On hearing this response the Muslim women became very angry and began to beat her. Some men took Asia by force and locked her in a room. They used the PA system of a local mosque to broadcast plans to punish Asia by blackening her face and parading her through the village on a donkey.
Asia and her children were set upon by an angry mob later on, and then taken to a police station after some Christians informed the local Police and had her put into protective custody. Later that evening a Blasphemy Case was registered against her after pressure was placed on the Police by local Muslim Leaders.
This miscarriage of justice and violent social condition illustrates the severe and intense persecution that people of a minority faith experience in Pakistan.
(I should note at this point, false accusations of blaspheming the name of Mohamad is quite common in countries like Pakistan, in order to keep pressure on the Christians and sometimes this does lead to violent persecution and death. Our prayers ought to be with them often. To put your finger on the pulse of such suffering and persecution you can visit Voice of the Martyrs for up-to-date info on such things, specifically on her, here.)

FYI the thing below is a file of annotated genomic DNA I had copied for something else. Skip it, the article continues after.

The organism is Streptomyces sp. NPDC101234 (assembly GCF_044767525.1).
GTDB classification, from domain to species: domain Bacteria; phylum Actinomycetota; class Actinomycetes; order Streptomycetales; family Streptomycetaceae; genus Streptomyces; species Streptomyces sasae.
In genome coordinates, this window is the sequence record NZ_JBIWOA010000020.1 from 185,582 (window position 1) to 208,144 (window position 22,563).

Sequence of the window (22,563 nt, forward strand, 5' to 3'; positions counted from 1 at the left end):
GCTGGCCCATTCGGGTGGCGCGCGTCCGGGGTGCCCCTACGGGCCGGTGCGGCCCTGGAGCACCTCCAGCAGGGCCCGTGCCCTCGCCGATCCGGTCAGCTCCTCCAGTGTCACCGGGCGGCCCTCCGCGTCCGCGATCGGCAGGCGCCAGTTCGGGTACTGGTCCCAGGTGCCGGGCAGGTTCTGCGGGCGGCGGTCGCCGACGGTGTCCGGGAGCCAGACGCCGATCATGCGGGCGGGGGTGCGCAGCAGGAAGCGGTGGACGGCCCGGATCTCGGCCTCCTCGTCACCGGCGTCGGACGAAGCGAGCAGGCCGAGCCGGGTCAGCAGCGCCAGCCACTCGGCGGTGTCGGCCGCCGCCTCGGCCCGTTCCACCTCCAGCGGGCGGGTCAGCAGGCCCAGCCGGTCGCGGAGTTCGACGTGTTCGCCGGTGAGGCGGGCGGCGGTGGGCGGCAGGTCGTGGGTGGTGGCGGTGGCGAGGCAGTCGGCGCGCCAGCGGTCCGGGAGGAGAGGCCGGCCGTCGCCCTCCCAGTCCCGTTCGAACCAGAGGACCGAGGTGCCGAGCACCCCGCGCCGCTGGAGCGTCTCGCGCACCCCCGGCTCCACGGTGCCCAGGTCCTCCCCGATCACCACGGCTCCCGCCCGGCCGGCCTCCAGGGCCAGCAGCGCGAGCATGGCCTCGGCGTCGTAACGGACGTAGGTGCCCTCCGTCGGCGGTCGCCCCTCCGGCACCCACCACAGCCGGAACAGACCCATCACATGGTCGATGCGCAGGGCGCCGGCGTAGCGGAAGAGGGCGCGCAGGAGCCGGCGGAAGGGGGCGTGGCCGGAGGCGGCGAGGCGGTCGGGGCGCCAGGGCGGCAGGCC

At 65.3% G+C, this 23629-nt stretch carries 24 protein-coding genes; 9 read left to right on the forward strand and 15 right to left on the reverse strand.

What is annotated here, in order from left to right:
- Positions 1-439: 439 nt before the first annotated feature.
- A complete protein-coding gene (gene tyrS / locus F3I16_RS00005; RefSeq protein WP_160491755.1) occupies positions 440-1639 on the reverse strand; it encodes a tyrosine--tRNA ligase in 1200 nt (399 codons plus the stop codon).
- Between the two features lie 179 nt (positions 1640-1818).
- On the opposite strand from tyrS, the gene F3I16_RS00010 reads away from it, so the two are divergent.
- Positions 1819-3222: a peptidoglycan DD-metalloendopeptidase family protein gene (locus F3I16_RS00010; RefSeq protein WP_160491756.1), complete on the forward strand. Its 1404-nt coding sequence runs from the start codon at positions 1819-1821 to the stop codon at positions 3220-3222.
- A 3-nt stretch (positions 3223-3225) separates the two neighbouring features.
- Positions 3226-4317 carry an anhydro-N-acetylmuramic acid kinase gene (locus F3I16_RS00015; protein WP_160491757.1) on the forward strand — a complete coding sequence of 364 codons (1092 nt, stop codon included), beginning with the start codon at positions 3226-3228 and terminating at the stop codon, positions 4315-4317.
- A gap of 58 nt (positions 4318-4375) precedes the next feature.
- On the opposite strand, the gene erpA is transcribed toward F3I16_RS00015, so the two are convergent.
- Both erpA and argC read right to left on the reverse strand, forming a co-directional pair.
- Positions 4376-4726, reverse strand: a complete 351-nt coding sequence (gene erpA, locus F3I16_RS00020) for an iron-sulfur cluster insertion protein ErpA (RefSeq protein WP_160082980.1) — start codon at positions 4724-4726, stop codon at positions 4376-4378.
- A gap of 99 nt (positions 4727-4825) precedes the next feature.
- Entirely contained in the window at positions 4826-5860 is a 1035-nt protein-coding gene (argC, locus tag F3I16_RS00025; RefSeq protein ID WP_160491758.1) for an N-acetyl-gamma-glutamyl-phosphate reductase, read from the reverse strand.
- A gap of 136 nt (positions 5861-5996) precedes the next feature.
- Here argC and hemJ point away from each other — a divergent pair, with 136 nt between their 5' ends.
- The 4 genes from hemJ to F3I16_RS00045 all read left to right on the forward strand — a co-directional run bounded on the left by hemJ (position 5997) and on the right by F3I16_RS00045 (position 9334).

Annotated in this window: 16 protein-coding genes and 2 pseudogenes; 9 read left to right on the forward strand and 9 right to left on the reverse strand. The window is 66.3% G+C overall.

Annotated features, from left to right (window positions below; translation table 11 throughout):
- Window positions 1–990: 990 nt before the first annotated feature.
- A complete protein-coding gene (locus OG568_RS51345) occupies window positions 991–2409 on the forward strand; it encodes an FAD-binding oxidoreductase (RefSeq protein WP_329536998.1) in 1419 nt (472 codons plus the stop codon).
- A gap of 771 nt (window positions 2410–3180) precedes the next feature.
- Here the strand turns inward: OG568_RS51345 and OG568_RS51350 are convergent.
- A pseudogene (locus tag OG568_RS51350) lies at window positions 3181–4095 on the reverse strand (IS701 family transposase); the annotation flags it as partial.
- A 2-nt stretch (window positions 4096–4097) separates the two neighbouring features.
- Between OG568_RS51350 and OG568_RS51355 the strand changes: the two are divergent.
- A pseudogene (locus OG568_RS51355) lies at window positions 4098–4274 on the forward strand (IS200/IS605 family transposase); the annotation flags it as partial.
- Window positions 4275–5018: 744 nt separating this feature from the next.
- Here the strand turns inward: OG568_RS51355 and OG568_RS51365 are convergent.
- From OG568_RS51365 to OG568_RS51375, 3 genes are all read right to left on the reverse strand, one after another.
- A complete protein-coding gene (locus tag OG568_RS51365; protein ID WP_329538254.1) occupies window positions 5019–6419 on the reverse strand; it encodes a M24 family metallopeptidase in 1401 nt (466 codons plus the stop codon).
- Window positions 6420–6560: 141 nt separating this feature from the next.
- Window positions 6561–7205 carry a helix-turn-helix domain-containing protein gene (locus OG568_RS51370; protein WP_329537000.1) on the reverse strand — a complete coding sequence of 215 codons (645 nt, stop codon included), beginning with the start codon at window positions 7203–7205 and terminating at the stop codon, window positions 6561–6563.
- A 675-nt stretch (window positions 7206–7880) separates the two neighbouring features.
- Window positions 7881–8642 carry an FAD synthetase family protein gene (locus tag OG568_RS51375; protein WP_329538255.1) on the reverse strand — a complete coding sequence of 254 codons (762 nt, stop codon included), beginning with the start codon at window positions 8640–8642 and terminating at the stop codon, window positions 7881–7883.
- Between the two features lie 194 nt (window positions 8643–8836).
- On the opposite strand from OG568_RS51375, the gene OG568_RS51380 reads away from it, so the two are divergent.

Where does your mind wander to after hearing this? What are you thinking? “How injust…what are the authorities doing?” (visit the site mentioned above to sign a petition for this woman). “Man, what would I have done if I were in her shoes? What would I have done if I were her husband and suddenly my wife was about to be hanged for something she did not do?”
I don’t know about you, but my mind remembers the times I’ve been ridiculed and mocked for being a Christian. Like I’ve written before “tolerance is the glue to any society”. You can have an argument with someone, and strongly disagree, but the instant indifference and obstinancy are birthed you’ve got a society now set against each other. From a secular vantage point that is how I’m looking at this instance in time. These Muslim women were completely intolerant and pig-headed in my humble opinion.